For those of you just catching up, I am a believer in the possibility of weird things. That includes extraterrestrial visitation, the Loch Ness Monster, Big Foot, and yes, paranormal activity. I draw the line at honest politicians, independent news people, and the government’s “we’re here to help”—I simply cannot suspend reality that far.
In this fourth installment of my paranormal adventures—The Great Ghost Hunt—one of my eight grandkids—Railyn—demanded we do a ghost hunt last month at my home in Winchester, Virginia. Why, you might ask? Because all hell broke loose in my home and Railyn was witness to much of it. Sensing the presence of spirits or spousal mayhem (yes, I’m not convinced that my dear wifey wasn’t screwing with me), we conceived a diabolical plan guaranteed to identify the source of the skullduggery.
Now, a little wind-up.
In early September, odd things began happening in our kitchen. Other places, too, but that’ll be for another episode. Things like coming downstairs in the morning and finding all our kitchen cabinets open and our dogs refusing to leave the staircase in the early morning hours on a potty run until one of us escorted them out and back. But the weirdest one began with something—or someone—rearranging our wood knife block on the island counter.
As it happened, one morning I pried my eyes open just before 0600 to feed my dogs. They didn’t want to go into the kitchen, and instead, hid out in the adjoining living room. Why? Because witchery was about! The expensive Wusthof cutlery set that set me back nearly two-K had been defiled. Yes, defiled. All the large knives were removed from the wood block and scattered on the counter. Now, I know what you’re thinking—“Bulls—-, your evil, cunning wife did that to mess with your head.” I thought the same thing! So, being the keen investigator and intelligence-kinda-guy I am, I went to the videotape. Or in my case, my internal CCTV digital camera system.
I have an internal camera system in nearly every room of the first floor to monitor the animals when I’m out. And, of course, at the entrances outside for recording any crooks or vandals. We don’t get many, but who knows? Right? Anyway, the system is set to record motion or sound from dark until dawn. So, I would have evidence of the mischief. Right?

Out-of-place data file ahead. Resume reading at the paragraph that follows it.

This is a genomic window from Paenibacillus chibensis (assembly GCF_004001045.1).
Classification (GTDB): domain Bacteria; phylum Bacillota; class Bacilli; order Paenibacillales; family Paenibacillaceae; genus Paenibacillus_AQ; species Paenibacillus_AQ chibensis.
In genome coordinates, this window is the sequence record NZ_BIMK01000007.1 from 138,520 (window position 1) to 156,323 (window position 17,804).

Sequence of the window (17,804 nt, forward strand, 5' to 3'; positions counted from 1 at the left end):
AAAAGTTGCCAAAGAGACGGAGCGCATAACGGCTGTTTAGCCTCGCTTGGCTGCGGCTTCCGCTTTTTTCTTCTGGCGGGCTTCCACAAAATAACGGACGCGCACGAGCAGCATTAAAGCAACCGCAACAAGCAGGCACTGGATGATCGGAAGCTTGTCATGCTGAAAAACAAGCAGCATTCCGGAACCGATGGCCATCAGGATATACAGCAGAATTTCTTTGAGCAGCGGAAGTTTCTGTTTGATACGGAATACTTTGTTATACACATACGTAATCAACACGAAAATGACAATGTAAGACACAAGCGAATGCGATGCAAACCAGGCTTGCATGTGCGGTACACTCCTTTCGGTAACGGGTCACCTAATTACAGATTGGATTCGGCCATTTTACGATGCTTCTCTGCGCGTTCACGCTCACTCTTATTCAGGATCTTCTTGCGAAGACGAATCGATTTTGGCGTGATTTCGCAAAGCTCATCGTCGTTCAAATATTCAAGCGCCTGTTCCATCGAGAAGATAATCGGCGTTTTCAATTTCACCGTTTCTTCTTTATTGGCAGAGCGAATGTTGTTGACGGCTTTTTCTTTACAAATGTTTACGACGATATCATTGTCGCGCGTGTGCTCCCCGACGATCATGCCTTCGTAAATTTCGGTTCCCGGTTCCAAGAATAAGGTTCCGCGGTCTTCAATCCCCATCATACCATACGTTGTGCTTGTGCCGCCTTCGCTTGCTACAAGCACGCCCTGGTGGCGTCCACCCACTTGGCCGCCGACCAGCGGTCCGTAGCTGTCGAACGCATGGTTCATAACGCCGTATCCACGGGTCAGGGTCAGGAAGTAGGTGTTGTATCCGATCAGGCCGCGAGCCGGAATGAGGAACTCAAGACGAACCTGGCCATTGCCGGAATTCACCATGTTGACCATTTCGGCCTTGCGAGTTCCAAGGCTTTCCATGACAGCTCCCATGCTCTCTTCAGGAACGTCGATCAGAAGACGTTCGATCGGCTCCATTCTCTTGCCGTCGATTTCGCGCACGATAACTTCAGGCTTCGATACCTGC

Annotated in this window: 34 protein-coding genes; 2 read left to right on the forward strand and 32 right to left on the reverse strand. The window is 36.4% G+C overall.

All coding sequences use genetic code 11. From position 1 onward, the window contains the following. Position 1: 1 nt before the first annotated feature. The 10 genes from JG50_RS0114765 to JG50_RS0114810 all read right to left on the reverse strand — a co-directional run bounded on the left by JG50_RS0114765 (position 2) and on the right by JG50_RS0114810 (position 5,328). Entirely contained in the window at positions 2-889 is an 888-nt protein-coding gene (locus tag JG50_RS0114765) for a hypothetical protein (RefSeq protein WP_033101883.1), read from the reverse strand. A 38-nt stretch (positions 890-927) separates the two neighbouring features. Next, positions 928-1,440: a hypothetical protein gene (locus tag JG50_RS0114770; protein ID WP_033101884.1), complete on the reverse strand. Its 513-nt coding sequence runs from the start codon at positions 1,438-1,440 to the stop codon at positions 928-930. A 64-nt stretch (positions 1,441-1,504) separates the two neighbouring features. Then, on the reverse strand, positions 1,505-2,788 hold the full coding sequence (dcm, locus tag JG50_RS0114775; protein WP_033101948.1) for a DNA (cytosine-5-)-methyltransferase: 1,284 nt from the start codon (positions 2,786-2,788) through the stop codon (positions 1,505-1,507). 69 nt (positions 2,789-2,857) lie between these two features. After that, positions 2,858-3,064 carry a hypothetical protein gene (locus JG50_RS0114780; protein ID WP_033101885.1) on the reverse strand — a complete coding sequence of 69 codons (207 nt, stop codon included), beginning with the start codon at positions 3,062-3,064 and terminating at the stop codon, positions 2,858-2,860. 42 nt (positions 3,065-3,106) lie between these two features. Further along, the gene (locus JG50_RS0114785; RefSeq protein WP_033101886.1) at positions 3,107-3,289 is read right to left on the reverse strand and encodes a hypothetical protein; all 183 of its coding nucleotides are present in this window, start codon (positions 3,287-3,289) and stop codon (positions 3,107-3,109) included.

The cameras in the kitchen showed the opening footage of my wife closing up the house and getting the dogs in at about 9:45 p.m. The images clearly showed the knife block filled and in its ritual place on the island counter. Then, at 0445 the next morning, the cameras came on when wifey came down to go to work. The knife block was still in order. She let the dogs out and in and went to work—zoom, off in her vehicle. All of this was captured on digital recordings.
Then, mysteriously, the kitchen cameras turned off. Only the kitchen. They went dead. Dead. Dead. When I got up, I found the knives strewn about the island counter, and poof—no recordings. Wifey had left and all was well. The cameras turned off. Knives went out to play.
This occurred three times that week. Sometimes, the knife block would be empty and the knives lying about. Others, the expensive knives lying about and other, cheap plastic ware in their place in the block. WTF?
When Railyn heard of the events, she planned a ghost hunt. So, that Friday, she joined us for a sleepover to watch scary movies and catch a spectral prankster.
The mission was on:
- I downloaded an expensive ghost-hunting Spirit Box, recorder, and EMF meter onto my phone. What a deal! Only $79.99 for the kit!
- We set our internal CCTV cameras to record non-stop and in infrared.
- She took 10 pounds of Nanna’s best flour (you can’t ghost hunt with cheap, knockoff generic brands) and poured thick, heavy lines of it across every opening leading into the kitchen. The plan: if a demon, ghost, or wife crosses into the kitchen to screw with us, they’ll disturb the flour and leave tracks. Brilliant! (We saw that in a ghost movie once).
- We set up the knife block perfectly.
- We photographed the entire scene for evidence of before and after.
After a sweep of the house using my newly acquired ghost-hunting ensemble, we went to bed. Of course, Railyn opted to sleep in our room to watch TV instead of the living room couch close to the action. Her rationale was sound—she didn’t want to scare them off.
In the morning, we sprang into our investigation!
Alas, no disturbances in the flour. Well, other than Nanna being totally pissed at the mess, the amount of flour we used, and the cleanup. No footprints, claw marks, drag marks from chains or such, and absolutely no disturbance in the knife set. All was normal.
Except one thing. There was no video either—the cameras turned off once again.
This was our first ghost hunt together. But we’re in training so maybe next time.
- Flour gets into everything. . . everywhere . . . and it’s impossible to get out.
- Flour is expensive.
- Repairing a $1,000 vacuum cleaner from flour clogs is difficult and expensive.
- Ghosts are smart—and they know electronics better than me.
It’s important to mention that the knife block hasn’t been tampered with since our investigation. The CCTV cameras have not failed once before or after. And, most importantly, the reserve flour supply is stocked and ready for another mission. My wife, well, I’m not so sure.
Know this. There is evil amongst us. And for all I know, it’s the Pillsbury Dough guy and he’s up to something!